Why is it that calling texdoc runs, amongst others, luatex? What is it needed for?

  • 2
    FWIW, texdoc does not call luatex; it calls texlua, which acts as a lua interpreter. TeXLive and MikTeX -- the two main TeX distributions that come with texdoc -- also include the full LuaTeX complement. I'm guessing that whoever wrote texdoc wanted to take advantage of having access to this flexible, multi-platform scripting facility.
    – Mico
    Apr 12, 2015 at 0:53
  • Oh, thanks. But it seems to me that "luatex" and "texlua" are synonimous, aren't they? The man page says: "NAME luatex, texlua, texluac - An extended version of pdfTeX using Lua as an embedded scripting language"
    – NVaughan
    Apr 12, 2015 at 1:41
  • I've posted a longer answer, in which I touch a bit more on the difference between luatex and texlua. Basically, the latter can be used only as a Lua interpreter, but not to compile tex documents. In contrast to "basic" lua, texlua comes with additional libraries, such as the kpse library, that can (and are) used by texdoc.
    – Mico
    Apr 12, 2015 at 2:53

1 Answer 1


I'll first address the "how" and "what" components of your question, and defer the "why" component to the end of this answer.

Both TeXLive and MikTeX include the texdoc utility. (I don't know if any other TeX distributions do as well.) The following is applicable for a MacTeX-based system; I would assume that other TeXLive systems are set up very similarly. I'm afraid I can't provide much detailed information as to how, precisely, texdoc is implemented in a MikTeX-based system.

On MacTeX2014, the executable texdoc is located in the directory


Running ls -l texdoc in that directory reveals that the file texdoc is a so-called symbolic link:

lrwxr-xr-x [...] texdoc -> ../../texmf-dist/scripts/texdoc/texdoc.tlu

Switching to /usr/local/texlive/2014/texmf-dist/scripts/texdoc and typing ls -l texdoc.tlu produces

-rwxr-xr-x [...] texdoc.tlu

i.e., it's an ordinary file whose status is "world-executable" (and "world-readable").

Typing cat texdoc.tlu produces:

#!/usr/bin/env texlua

-- texdoc.tlu: small wrapper around main.tlu
-- (makes it easier to install a new version of texdoc in TEXMFHOME)

kpse.set_program_name(arg[-1], 'texdoc')

The first line shows that texlua -- not luatex -- is launched via /usr/bin/env. Even though texlua is nothing but a symbolic link to luatex (both are located in /usr/local/texlive/2014/bin/x86_64-darwin), they are not identical. The man page says: "If [luatex is] called as texlua it acts as Lua interpreter". Section 3.1.1 of the LuaTeX reference guide notes that "LuaTeX behave[s] like a standalone Lua interpreter [...] if the executable is named texlua". Thus, texlua can only be run as a Lua interpreter.

Aside: One of the many very useful properties of Lua is that it is multi-platform, meaning that one and the same set of Lua scripts will (generally...) produce the same results regardless of the platform it's run on. While one cannot assume that lua (the executable) is available on any given system, it's of course permissible for the texdoc to assume that texlua is available on any system that features texdoc.

Once texlua is launched, two lua functions are called: kpse.set_program_name, which is provided in luatex's kpse library (do check out section 4.6.1 of the LuaTeX reference manual for information on what the kpse.set_program_name function does), and require, which is a built-in lua function.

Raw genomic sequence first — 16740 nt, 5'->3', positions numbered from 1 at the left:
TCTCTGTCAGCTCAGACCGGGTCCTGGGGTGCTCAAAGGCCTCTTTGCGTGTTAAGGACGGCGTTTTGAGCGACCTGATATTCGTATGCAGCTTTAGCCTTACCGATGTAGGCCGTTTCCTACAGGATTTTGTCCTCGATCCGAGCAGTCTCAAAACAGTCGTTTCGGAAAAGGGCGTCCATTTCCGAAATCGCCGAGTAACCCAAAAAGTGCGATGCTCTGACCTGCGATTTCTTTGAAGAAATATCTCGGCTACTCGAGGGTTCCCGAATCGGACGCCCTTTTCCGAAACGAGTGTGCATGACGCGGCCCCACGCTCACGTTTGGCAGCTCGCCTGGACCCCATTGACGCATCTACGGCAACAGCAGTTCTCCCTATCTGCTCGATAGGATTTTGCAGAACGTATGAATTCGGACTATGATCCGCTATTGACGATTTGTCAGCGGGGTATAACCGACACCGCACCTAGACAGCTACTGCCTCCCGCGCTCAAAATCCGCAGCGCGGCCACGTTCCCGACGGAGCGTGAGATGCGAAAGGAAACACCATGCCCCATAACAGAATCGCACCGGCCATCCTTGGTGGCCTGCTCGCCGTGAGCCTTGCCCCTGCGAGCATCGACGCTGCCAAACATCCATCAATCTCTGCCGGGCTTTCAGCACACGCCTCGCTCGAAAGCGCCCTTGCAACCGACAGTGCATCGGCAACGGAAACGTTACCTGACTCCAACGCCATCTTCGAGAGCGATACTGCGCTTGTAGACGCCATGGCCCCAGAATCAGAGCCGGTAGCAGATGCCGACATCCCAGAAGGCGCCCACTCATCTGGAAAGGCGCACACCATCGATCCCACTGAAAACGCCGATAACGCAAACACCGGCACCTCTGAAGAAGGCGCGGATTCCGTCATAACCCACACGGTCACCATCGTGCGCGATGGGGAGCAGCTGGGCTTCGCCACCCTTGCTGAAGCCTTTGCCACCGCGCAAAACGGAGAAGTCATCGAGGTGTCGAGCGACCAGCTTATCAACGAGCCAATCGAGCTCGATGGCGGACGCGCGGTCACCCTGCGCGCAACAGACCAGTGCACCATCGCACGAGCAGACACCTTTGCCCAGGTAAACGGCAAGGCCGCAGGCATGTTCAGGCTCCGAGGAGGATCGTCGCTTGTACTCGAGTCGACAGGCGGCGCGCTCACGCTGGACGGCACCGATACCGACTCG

The file main.tlu, which is loaded by the require function, contains another Lua script -- in MacTeX2014, this script consists of 79 lines of code -- that does most of the "real work". If texdoc is invoked with no argument at all or as texdoc -h, a help screen is generated. If texdoc is invoked with one or more "real" arguments, further Lua scripts are launched to invoke whatever programs are appropriate (usually, but not necessarily, a pdf viewer) to display the argument(s). For instance, if I type

texdoc hyperref cleveref

the user guides of the hyperref and cleveref packages are launched in my pdf file viewing program.

So far, I've only examined what texdoc does, but I haven't offered a reason as to why texdoc uses texlua -- as opposed to, say, perl, which is another multi-platform scripting utility. I haven't checked back with the author of the texdoc utility (Manuel Pégourié-Gonnard), but I strongly suspect it's because, as noted earlier, every TeX distribution that provides the texdoc utility also contains texlua, a full-fledged Lua interpreter. In contrast, expecting perl to be installed on all users' systems may not be that great of an idea.

  • This is a fine answer. Thanks, Mico. So calling lua texdoc.tlu hyperref produces the same results as texdoc hyperref, right?
    – NVaughan
    Apr 12, 2015 at 2:21
  • 2
    @NVaughan - The program lua doesn't know what to do with the function kpse.set_program_name invoked by texdoc.tlu. If I'm in /usr/local/texlive/2014/texmf-dist/scripts/texdoc, I can get texlua texdoc.tlu hyperref to the same as texdoc hyperref. However, if I'm not in /usr/local/texlive/2014/texmf-dist/scripts/texdoc and type texlua texdoc.tlu hyperref anyway, I get an error message about "Script file texdoc.tlu not found". This isn't surprising, as /usr/local/texlive/2014/texmf-dist/scripts/texdoc is not in the main search path of a TeX distribution.
    – Mico
    Apr 12, 2015 at 2:34
  • In miktex texdoc is an alias to the (native) miktex application mthelp and doesn't use lua. Apr 12, 2015 at 9:59
  • @UlrikeFischer - Thanks for this. Glad I put in the disclaimer that I didn't know how texdoc operates under MikTeX! Do you maybe want to post an additional answer, to explain what texdoc does under MikTeX?
    – Mico
    Apr 12, 2015 at 10:05

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